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How Much Space Do your lovely Chickens Need?

If you’re raising chickens, one of the first questions you’ll ask is, “How much space do my chickens need to be happy?” The ideal size of your chicken coop will depend on a lot of factors. How big are your chickens? Are they fully grown? Will they have an outdoor run?

In general, it’s better to provide too much space for your chickens rather than too little. Chickens can become a little cranky if they’re cooped up too close for too long.

Chickens that have access to the outdoors can handle smaller-sized coops.

Indoor chicken coopSizes
A good rule of thumb is that regular-sized chickens benefit from at least three to five square feet of coop space per chicken if they have access to the outdoors.1 Preferably, you’ll provide space on the larger end of this size range.

The exact recommendations vary based on your chicken’s size. Small chickens, like Bantam breeds, can be housed in a coop as small as two feet per chicken if they’re free-range.2 Medium breeds like Leghorn would need three square feet of coop per chicken, while larger breeds like Plymouth Rock would need at least four square feet.

So, what size chicken coop will you need for ten chickens? If you’re going with the minimum of three feet per medium-sized chicken because you have an outdoor run too, this would add up to approximately 30 square feet for a chicken coop.3 Try to plan for more if you can. Some people recommend 60 to 80 square feet for ten mature chickens, which would be equal to an 8×10-square-foot chicken coop.4

If the weather is very cold or if your chickens won’t have access to roam outside for another reason, then the coop space needs to be larger than the examples above. A small breed like Bantam would need five square feet per chicken rather than two. A medium breed would need eight rather than three, and a larger breed would ideally have ten rather than four.5

You can even find chicken coop size calculators online for a little extra help. These tend to estimate a little higher than the minimum sizes, and some give different estimates depending on if you have a yard, a coop, or a run.6

Outdoor Runs and Roosting
If you can, you’ll want to give your chickens a chance to roam outside. If you have mild weather and can let your chickens spend time outdoors most of the day, then you can get away with a smaller indoor chicken coop for them to sleep in at night.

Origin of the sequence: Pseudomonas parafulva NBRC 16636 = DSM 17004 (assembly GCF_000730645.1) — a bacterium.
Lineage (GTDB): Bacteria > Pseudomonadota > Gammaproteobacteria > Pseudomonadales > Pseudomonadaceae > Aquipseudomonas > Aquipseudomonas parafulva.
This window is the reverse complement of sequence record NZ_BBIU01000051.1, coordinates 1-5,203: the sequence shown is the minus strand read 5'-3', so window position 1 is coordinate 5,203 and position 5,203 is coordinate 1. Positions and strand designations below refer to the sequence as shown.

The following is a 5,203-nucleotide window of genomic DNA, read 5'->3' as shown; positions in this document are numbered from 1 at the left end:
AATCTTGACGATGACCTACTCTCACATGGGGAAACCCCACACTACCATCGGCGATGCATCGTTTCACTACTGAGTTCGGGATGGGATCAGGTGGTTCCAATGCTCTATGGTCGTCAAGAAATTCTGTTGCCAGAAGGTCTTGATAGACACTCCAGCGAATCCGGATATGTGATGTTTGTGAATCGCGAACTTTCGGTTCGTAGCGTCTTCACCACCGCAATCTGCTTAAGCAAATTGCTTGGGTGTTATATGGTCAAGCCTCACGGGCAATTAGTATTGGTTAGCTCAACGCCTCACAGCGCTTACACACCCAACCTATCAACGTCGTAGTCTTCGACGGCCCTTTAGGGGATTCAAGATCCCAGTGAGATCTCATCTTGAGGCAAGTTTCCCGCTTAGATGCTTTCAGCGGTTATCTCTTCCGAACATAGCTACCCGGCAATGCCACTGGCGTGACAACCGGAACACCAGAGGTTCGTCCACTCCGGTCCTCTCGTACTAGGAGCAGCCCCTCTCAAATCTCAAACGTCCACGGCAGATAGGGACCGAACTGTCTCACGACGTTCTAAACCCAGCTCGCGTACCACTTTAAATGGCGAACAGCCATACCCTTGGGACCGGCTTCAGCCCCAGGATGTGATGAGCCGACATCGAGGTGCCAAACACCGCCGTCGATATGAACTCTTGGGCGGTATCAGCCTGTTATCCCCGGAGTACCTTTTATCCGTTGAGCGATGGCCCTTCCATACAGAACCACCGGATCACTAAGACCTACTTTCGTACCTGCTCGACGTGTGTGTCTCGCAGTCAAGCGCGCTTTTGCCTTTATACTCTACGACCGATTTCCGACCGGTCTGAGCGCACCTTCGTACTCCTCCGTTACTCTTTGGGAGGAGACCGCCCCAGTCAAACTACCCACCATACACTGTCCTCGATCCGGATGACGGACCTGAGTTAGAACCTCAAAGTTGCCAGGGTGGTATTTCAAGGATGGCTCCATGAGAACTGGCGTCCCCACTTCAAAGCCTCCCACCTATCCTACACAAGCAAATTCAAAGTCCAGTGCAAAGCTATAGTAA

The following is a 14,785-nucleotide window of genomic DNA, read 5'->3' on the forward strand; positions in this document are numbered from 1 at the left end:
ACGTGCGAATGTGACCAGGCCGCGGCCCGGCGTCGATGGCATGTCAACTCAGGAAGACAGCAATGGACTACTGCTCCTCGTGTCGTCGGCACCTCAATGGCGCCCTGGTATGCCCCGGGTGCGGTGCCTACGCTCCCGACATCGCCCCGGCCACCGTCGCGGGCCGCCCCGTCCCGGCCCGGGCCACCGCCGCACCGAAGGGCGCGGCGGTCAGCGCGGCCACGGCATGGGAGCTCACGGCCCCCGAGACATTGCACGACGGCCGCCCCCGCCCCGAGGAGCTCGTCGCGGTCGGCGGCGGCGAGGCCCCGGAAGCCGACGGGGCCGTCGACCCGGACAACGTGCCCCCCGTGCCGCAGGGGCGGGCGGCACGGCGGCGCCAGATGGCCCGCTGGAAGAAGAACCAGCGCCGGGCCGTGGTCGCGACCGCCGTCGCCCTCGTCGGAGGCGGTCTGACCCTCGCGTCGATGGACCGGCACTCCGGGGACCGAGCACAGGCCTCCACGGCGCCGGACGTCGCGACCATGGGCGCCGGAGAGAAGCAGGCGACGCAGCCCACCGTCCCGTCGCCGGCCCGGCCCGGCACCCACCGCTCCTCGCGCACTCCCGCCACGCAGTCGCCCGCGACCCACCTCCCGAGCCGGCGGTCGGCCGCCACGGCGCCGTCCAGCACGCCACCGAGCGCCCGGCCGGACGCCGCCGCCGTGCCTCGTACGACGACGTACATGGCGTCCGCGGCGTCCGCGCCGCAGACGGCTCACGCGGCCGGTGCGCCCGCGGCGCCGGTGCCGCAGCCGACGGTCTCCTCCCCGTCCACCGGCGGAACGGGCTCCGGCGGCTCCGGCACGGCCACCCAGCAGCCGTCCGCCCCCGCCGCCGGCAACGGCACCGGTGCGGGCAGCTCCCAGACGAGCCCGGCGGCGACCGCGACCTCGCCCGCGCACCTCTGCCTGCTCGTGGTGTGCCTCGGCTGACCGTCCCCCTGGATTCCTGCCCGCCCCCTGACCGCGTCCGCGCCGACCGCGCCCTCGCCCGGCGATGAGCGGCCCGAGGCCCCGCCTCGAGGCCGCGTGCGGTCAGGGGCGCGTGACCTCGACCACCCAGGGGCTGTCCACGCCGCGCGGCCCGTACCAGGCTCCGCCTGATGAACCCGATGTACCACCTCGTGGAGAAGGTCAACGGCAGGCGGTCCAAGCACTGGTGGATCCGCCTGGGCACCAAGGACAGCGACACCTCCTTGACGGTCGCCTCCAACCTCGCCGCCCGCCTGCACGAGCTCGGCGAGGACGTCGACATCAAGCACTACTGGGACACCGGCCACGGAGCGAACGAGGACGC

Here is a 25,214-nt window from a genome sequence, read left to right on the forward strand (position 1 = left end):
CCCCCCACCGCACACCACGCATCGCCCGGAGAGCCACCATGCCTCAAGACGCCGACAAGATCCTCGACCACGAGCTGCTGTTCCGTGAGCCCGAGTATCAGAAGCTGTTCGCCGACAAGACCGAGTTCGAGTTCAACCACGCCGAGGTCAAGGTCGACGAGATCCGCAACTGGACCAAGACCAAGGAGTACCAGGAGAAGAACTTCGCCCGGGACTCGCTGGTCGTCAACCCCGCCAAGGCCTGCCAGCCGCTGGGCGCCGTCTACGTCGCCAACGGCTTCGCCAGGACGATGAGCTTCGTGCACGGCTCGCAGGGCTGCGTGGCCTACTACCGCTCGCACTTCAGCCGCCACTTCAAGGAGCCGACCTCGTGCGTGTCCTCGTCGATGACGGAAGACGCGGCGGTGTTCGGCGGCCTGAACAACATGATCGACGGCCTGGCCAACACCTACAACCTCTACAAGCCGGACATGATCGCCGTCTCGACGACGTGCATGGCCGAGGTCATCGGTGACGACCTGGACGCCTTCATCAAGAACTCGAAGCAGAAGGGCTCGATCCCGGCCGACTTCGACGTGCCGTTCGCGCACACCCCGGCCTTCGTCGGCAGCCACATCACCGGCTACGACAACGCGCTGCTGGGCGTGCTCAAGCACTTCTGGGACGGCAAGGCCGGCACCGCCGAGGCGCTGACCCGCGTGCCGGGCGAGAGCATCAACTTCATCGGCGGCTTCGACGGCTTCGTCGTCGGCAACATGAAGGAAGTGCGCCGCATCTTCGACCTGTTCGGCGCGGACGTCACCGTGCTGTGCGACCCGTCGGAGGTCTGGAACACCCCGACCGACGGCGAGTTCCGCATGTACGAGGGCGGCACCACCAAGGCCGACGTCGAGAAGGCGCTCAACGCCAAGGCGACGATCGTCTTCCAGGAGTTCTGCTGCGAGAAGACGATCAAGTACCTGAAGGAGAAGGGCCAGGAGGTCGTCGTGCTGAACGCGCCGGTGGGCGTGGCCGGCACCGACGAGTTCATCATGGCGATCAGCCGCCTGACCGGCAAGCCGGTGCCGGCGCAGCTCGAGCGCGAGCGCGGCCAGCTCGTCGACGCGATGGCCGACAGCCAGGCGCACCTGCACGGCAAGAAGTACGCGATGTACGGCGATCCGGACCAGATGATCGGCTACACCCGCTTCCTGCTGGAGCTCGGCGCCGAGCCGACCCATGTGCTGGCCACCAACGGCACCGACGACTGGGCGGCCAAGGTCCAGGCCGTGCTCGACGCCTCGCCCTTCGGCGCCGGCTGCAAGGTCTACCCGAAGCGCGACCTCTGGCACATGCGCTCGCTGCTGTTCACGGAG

Try to plan for at least 10 square feet of outdoor space per chicken. But really, the more space you can provide, the happier your chickens will be.

In addition to outdoor space, your chicken coop should have roosting bars—preferably at least eight to 12 inches per bird—so they can sleep comfortably at night.7 You can have wooden perches or use a Thermo-Chicken Perch that’s heated for the colder months.

You’ll also want to provide a nesting box for every three to four hens. When it’s colder, consider putting a heated pad inside.

Chickens Need Their Space
You might have noticed that much of these sizing recommendations have ranges, and they all indicate that it’s better to have a coop that’s too large rather than too small. If you have the space, just go with the larger sized coop.

But why is that?

When chickens are cooped up in close quarters for too long without space to move around, they can get a little cabin crazy. They might become aggressive and start pecking each other and even pulling feathers. Stressed chickens might even lay fewer eggs. In general, it’s much better to provide too much space than too little.

When planning your chicken coop, aim for the biggest size your space allows. If you can provide room for your chickens to have some outdoor time every day too, that’s even better. Just like people, chickens need a little personal space to call their own. Your chickens will be grateful. In return, you can expect lots and lots of delicious eggs.

Post time: Dec-13-2021